Forgiveness is great, but only if the action which requires forgiveness has now stopped. For forgiveness to bring happiness and harmony, the transgressor needs to understand what they did wrong, preferably apologize, and crucially, not do it again. Otherwise there's no incentive for the transgressor to change, and the 'forgiver' inevitably feels resentment.
"Doing things that would just be left if she didn't do them, but she would feel shame where he wouldn't (making something homemade to bring to a bring-food-party; remembering birthdays, sending cards; certain aspects of the kids' appearances etc)"
Yes to this ^^
Wifework looks interesting. There's an extract here
It's not just the doing, it's the thinking. And planning. That's the wifework bit, isn't it?
Yes, I do think my DH and I have an equal split of housework (though we don't have children - we're ttc at the moment and I wonder if things will change after having children).
We tend to split things by area - so I do laundry (including changing sheets, towels etc) and DH does ironing. I'm responsible for cleaning the kitchen, he does the bathroom. I do most of the tidying, and all dusting, and he probably does more hoovering than me (70:30 perhaps?).
He does DIY, gardening (only have a back yard with a few pots), and takes the rubbish/ recycling out. I do the spring-cleaning type jobs.
I tend to organise the cleaning more, just because I am tidier and have higher standards than him eg: saying could you do x while I do y.
You say your DH works part-time while you're on mat leave - does he ever take over some of the childcare so you can have free time, or does it all fall to you?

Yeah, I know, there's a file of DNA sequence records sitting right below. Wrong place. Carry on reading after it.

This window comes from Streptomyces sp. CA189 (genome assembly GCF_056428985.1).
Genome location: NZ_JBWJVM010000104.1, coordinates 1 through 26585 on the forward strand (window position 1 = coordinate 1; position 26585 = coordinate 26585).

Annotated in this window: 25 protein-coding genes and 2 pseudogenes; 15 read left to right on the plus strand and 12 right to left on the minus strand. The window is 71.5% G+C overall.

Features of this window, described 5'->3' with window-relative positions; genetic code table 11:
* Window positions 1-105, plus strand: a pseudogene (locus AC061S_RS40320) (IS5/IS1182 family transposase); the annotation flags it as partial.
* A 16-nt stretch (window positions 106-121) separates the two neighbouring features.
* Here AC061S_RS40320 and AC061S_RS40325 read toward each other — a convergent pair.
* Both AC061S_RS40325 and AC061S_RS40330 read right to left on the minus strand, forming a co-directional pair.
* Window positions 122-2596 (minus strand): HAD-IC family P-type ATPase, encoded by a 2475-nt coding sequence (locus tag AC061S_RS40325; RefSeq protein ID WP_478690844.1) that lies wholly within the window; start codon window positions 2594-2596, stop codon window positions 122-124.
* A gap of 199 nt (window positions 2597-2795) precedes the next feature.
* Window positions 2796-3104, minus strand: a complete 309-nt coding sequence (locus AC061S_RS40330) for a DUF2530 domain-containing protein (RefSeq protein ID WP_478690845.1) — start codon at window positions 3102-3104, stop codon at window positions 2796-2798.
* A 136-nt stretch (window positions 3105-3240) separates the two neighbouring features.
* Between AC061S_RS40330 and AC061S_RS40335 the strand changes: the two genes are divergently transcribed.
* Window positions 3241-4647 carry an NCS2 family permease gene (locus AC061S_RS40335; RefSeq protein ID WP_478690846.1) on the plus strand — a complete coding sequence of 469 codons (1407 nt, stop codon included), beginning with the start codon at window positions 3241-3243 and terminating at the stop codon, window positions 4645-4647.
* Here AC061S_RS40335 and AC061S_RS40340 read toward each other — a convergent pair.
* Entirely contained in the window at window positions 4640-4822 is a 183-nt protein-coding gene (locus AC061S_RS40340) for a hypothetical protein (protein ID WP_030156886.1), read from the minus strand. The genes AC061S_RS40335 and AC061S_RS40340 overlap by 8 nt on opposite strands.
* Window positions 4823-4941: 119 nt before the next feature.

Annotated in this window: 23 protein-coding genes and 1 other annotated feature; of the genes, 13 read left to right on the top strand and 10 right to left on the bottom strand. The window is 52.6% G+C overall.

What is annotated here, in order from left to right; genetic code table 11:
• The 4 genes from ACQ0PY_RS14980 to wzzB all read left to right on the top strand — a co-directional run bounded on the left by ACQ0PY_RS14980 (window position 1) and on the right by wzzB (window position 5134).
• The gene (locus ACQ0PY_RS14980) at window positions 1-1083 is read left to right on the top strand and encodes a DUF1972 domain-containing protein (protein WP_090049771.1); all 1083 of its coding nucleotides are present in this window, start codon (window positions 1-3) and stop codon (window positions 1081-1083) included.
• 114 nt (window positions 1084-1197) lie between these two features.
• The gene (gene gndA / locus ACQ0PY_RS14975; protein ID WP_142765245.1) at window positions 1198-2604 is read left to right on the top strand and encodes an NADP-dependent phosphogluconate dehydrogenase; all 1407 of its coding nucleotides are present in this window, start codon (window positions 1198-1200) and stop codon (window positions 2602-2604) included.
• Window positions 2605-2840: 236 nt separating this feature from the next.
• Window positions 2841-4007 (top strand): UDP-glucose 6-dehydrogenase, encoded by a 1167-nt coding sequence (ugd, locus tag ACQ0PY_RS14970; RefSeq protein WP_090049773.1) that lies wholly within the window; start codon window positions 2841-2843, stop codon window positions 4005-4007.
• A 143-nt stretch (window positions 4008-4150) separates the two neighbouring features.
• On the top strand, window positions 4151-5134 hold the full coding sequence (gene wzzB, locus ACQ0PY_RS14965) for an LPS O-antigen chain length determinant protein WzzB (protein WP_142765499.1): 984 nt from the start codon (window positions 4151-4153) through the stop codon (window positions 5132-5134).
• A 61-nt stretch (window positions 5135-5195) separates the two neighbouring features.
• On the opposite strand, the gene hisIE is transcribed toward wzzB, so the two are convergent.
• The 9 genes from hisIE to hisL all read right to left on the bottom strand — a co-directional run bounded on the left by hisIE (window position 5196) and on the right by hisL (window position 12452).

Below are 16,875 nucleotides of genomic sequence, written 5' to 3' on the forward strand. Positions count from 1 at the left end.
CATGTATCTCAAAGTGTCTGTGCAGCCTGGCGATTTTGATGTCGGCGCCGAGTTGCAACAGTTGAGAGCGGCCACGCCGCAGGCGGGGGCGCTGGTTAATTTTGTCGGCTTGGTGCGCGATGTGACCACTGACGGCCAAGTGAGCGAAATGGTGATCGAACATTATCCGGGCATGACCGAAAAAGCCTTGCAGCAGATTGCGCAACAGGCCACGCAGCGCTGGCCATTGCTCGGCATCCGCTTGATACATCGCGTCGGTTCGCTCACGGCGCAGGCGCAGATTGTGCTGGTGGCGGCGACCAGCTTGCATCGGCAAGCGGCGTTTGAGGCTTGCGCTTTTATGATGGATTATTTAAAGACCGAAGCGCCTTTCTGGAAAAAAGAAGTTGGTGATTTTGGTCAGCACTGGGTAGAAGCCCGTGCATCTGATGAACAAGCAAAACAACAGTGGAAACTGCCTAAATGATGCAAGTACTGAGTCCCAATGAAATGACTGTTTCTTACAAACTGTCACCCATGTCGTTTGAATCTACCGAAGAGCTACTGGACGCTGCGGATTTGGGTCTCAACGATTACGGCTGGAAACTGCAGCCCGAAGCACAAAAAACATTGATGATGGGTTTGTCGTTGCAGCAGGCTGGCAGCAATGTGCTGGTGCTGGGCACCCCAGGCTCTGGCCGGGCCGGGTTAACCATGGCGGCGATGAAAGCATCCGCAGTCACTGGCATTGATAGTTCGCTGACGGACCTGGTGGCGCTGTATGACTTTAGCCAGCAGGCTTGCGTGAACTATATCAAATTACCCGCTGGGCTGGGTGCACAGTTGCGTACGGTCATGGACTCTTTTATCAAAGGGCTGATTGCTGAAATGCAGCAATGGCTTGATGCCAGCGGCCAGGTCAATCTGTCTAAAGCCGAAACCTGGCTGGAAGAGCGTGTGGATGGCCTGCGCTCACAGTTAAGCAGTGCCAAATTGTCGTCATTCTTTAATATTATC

Also, I don't do presents/ cards for his family, though I may give him a gentle reminder!
I think it's much easier to have a gender neutral attitude to household chores before kids...or after they leave home (some of the most balanced relationships are the old folks I know, oddly).
I remember DH was totally self-sufficient before I moved in - then we both worked FT so shared everything.
Now we live in a part of the world where this life is honestly no longer possible. WHy?
1. Money = power.
Because there are many more jobs for males, the jobs for men are better paid. We've struggled with this one. The best solution is for me to SAH whilst he goes out to work. Early on, he had more power in the relationship - he'd dictate certain things. THis broke once I got a job and he could realise the contribution I made to our lives. I'm now a SAHM but were are much more contented with things now the power wedge has been driven out of our relationship. I think a lot of couples experience this tbh.